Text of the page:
Capacity Balance Offsets Slow Growth in Trucking Industry

The lack of increase in capacity in the trucking industry has helped the industry weather the economic downturn. Since capacity has remained steady from initial cuts, prices have been able to remain high for various forms of trucking.

With the U.S. economy moving laterally, growth in the trucking industry has been slow to recover. Despite the problems abroad in Europe, China and the Middle East, the climb from the depths of the recession is ongoing. Other factors such as regulatory constraints and an unemployment rate that won’t seem to easily fall have not totally thwarted growth in the trucking industry.

Several areas of the trucking industry have shown bright spots such flatbed, reefer and tanker business that have prices moving in an upward direction. Reports from transportation industry analysts, such as John Larkin of Stifel Nicolaus, have trumpeted the good news in the face of the overall slower growth of the economy. Some indicators such as the index issued by the Institute of Supply Managers show that the economy is slowing or almost at a standstill after several months of growth.

Regulation Impacts on Trucking

Higher fuel prices and increased regulation have made an upward trend difficult for the trucking industry. Some industry analysts feel that deregulation is being reversed and gains made since 1980 when trucking deregulation occurred have slipped. Larkin states that 16.2 per cent of the GDP dollar was spent on transportation and logistics back in 1980 and spending got as low as 8 per cent. But recent regulations have pushed that number back up a bit. He is concerned that capacity constraints and federal regulation will continue to cause the numbers to go back up. Capacity is being impacted by the number of federal regulations that may cause capacity losses that could approach 15 percent of the industry.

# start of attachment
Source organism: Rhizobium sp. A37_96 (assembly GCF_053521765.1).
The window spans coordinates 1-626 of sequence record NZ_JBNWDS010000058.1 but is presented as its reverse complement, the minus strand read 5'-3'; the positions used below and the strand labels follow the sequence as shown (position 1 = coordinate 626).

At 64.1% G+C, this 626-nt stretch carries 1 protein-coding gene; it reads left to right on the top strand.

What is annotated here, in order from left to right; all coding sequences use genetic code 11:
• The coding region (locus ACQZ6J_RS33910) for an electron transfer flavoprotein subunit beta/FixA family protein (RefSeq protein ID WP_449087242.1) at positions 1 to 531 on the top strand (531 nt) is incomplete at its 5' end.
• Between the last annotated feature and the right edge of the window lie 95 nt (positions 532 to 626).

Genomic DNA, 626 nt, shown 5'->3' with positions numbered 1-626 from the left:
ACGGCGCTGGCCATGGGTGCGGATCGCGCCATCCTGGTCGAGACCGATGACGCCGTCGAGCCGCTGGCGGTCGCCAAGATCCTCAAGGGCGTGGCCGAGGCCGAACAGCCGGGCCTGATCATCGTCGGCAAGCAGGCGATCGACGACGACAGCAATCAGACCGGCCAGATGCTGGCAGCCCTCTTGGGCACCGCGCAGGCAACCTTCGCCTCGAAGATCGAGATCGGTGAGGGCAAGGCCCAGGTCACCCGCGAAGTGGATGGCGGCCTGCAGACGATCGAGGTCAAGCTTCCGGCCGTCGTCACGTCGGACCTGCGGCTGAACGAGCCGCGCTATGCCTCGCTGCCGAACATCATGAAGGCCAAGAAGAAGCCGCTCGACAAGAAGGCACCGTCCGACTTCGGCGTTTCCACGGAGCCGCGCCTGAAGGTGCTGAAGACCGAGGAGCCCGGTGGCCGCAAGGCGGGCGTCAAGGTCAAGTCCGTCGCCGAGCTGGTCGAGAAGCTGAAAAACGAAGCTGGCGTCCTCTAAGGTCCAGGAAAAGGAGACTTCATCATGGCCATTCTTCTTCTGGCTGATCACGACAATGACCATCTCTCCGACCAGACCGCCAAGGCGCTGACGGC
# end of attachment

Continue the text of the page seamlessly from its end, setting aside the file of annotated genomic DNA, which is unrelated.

Changes in Trucking Industry

Many large carriers are diversifying their business into other forms of trucking to get away from the long haul truckload market. They feel that regulations and the slow recovery add to the risks that affect the overall health of their business. Several factors such as the cyclical nature of the business, capital costs, the seasons and the heavy reliance of truck drivers have led to these decisions. In addition to that, many shippers are focusing on the largest and strongest carriers to handle their business. They want to make sure that regulations and capacity does not disrupt their ability to ship their goods.


Less-than-truckload (LTL) shipping relies heavily on manufacturing but even it is experiencing some diversification. There are five top carriers that control over 55 per cent of the market. Many are branching out into forming partnerships with international shippers. This gives them the ability to develop their less-than-container-load and less-than-truckload services. It could also help stem losses to parcel services. They should benefit from the tightness in the market which should allow for better pricing.

Encouraging Areas

There are some areas that are showing more improvement than in the manufacturing sector. Housing, after years of decline, is finally showing signs of recovery. Despite falling into a deep trough, there are signs that new home sales are rising which is very encouraging. The uptick in housing sales benefits trucking especially in the flatbed sector. Overall trucking tonnage numbers have gotten a boost from flatbed, tanker trucks and reefers. However, other areas of trucking have not seen the same recovery and lag these areas. Given all the issues and changes in the trucking industry, many feel that capacity will help smooth out the other problems. As the economy improves, it is expected to have a positive effect on the trucking industry.

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